With “Britain’s Got Talent” turning Susan Boyle into an international household name overnight, I have been thinking a lot about other great underdogs, real and fictional, that have captured my heart and mind over the years.
As a society we do love a good underdog story and there have been many great ones captured on film. So as a way of meditation on the possibility of second chances, I have compiled a list of my favorite movie underdogs. I decided to stay away from groups of underdogs (“Remember the Titans,” “Hoosiers,” etc.) and decided to focus more on individual characters who no one believed in, but were given a second chance to go on to accomplish something inspirational.
Even then, I had a lot of great movies to choose from, so feel free to add to my list in the comments box below.
Homer Hickam in ‘October Sky’: I just caught this movie on cable over the weekend, and I was reminded how this is one of the better movies featuring an underdog that is not sports related. Homer Hickam’s desire to get out of the coal mines and win a science fair and obtain a college scholarship represents the true possibilities of the human mind to overcome one’s environment.
Forrest Gump in ‘Forrest Gump’: As famous for its catch phrases as it is for its leading man, Tom Hanks, this movie is one of the quintessential looks at an unlikely American hero living out the American dream.
Billy Elliott in ‘Billy Elliott’: This is actually one of my favorite dance movies ever, and it’s also an often overlooked film. Instead of having a talent for boxing, Billy has a talent for ballet. His working class Irish father isn’t quite so accepting of this news at first, but eventually realizes Billy can dance his way to a better life.
Daniel Larusso in ‘The Karate Kid’: Brought to us by the same director who helped create “Rocky,” this movie is for everyone who has been badgered by a bully and wanted to have the last word.
Seabiscuit in ‘Seabiscuit’: As unlikely a champion as there has ever been in horse racing, Seabiscuit was a horse who others thought was weak and lazy. In the right hands, Seabiscuit became the ultimate symbol of a come-from-behind, rags-to-riches story during the Great Depression.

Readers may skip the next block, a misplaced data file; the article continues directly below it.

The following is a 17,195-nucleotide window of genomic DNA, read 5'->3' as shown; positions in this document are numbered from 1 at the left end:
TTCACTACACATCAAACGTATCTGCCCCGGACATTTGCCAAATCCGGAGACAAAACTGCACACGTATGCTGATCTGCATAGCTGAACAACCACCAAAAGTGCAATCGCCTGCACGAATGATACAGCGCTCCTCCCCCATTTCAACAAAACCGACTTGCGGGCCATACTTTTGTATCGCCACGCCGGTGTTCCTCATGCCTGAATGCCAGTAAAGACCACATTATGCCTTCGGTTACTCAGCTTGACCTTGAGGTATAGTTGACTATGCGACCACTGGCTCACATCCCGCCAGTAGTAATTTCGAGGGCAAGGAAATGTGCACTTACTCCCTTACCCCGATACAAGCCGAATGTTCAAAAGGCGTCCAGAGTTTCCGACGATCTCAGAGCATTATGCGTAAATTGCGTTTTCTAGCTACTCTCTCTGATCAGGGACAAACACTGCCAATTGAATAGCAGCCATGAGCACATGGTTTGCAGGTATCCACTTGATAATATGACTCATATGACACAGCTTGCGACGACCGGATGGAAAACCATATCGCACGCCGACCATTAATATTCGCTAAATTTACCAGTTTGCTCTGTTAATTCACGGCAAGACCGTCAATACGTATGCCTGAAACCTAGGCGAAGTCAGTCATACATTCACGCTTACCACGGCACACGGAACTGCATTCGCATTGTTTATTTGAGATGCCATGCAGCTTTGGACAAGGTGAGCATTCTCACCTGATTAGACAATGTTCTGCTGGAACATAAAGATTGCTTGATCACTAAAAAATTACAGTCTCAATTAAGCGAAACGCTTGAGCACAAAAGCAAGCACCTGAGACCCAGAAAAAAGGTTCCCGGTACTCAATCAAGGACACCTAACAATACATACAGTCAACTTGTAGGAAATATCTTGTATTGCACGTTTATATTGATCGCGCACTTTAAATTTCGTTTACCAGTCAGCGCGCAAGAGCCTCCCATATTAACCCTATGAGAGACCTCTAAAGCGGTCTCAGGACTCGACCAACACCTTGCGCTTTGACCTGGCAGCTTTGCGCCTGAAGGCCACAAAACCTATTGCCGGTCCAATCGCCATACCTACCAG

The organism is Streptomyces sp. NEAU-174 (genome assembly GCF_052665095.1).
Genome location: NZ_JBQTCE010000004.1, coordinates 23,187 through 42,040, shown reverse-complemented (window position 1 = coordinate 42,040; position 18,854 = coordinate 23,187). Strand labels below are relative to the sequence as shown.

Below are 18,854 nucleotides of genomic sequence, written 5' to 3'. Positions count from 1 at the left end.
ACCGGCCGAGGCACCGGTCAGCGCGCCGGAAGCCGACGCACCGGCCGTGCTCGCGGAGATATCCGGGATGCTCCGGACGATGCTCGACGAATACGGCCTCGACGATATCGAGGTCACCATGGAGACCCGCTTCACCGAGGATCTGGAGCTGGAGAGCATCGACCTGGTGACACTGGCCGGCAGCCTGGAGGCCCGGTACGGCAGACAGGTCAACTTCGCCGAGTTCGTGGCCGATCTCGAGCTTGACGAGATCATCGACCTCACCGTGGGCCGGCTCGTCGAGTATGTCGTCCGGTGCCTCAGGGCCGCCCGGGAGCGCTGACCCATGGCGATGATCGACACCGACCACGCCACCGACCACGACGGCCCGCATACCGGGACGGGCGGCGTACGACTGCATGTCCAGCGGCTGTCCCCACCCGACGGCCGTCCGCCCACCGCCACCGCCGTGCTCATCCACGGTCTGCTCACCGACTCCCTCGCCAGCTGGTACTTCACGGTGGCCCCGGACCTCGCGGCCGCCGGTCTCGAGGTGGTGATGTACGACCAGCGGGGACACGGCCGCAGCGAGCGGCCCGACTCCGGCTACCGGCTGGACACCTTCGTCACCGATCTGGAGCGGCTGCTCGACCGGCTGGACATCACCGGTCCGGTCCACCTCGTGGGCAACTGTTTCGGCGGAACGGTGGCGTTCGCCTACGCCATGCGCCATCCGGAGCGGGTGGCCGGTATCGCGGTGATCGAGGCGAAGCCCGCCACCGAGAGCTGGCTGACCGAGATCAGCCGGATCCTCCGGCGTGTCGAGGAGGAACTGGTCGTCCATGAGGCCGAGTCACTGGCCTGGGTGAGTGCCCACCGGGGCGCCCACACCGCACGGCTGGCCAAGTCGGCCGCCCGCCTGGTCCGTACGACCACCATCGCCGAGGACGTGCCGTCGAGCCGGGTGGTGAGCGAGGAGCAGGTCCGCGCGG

Vivian Ward in ‘Pretty Woman’: Wag your finger at me all you want but this urban fairytale is still a favorite story of how a makeover and a second chance can lead to happily ever after.
Daniel Ruettinger in ‘Rudy’: Another true story about a short kid who becomes a walk on for Notre Dame’s football team. Rudy inspires his teammates with his resilience and faithfulness even as he spends most of his career on the sidelines.
Babe in ‘Babe’: It’s a tough call–Babe or “Charlotte’s Web” pig Wilbur, but in the end, I gave to vote for the pig who wanted to be a sheep dog. I try to live by those famous words, “That’ll do pig, that’ll do.”
Jim Morris in ‘The Rookie’: Jim Morris didn’t think he would ever make it to the big leagues, but the aging science teacher gives it one last chance. At least for a short time, dreams really can come true no matter your age.
Rocky Balboa in ‘Rocky’: Did you honestly think there was going to be any other name at the top of the list? I thought about it, but Rocky is so completely ingrained in movie lore that I have no choice but to say that Rocky is the most inspiring bum to ever grace the big screen.